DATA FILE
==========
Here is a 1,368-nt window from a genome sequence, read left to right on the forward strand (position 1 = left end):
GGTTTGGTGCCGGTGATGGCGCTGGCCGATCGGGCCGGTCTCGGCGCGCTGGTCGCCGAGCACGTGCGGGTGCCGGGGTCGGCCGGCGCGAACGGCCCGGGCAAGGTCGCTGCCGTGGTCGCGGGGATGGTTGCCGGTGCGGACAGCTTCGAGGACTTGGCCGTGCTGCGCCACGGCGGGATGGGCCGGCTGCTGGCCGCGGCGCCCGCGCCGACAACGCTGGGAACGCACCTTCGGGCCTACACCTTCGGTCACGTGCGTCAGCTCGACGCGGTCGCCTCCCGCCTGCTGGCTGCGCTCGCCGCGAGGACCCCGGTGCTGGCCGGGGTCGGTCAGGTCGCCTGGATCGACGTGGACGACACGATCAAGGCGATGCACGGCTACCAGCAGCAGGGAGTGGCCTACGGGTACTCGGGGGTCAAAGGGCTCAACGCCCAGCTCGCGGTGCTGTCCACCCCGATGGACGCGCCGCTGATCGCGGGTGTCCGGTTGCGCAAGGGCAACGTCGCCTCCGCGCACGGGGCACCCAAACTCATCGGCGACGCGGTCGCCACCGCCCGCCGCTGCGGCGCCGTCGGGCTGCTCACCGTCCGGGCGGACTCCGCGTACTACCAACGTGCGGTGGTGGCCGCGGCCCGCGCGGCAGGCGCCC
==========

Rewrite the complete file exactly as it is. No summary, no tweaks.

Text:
Here is a 1,368-nt window from a genome sequence, read left to right on the forward strand (position 1 = left end):
GGTTTGGTGCCGGTGATGGCGCTGGCCGATCGGGCCGGTCTCGGCGCGCTGGTCGCCGAGCACGTGCGGGTGCCGGGGTCGGCCGGCGCGAACGGCCCGGGCAAGGTCGCTGCCGTGGTCGCGGGGATGGTTGCCGGTGCGGACAGCTTCGAGGACTTGGCCGTGCTGCGCCACGGCGGGATGGGCCGGCTGCTGGCCGCGGCGCCCGCGCCGACAACGCTGGGAACGCACCTTCGGGCCTACACCTTCGGTCACGTGCGTCAGCTCGACGCGGTCGCCTCCCGCCTGCTGGCTGCGCTCGCCGCGAGGACCCCGGTGCTGGCCGGGGTCGGTCAGGTCGCCTGGATCGACGTGGACGACACGATCAAGGCGATGCACGGCTACCAGCAGCAGGGAGTGGCCTACGGGTACTCGGGGGTCAAAGGGCTCAACGCCCAGCTCGCGGTGCTGTCCACCCCGATGGACGCGCCGCTGATCGCGGGTGTCCGGTTGCGCAAGGGCAACGTCGCCTCCGCGCACGGGGCACCCAAACTCATCGGCGACGCGGTCGCCACCGCCCGCCGCTGCGGCGCCGTCGGGCTGCTCACCGTCCGGGCGGACTCCGCGTACTACCAACGTGCGGTGGTGGCCGCGGCCCGCGCGGCAGGCGCCC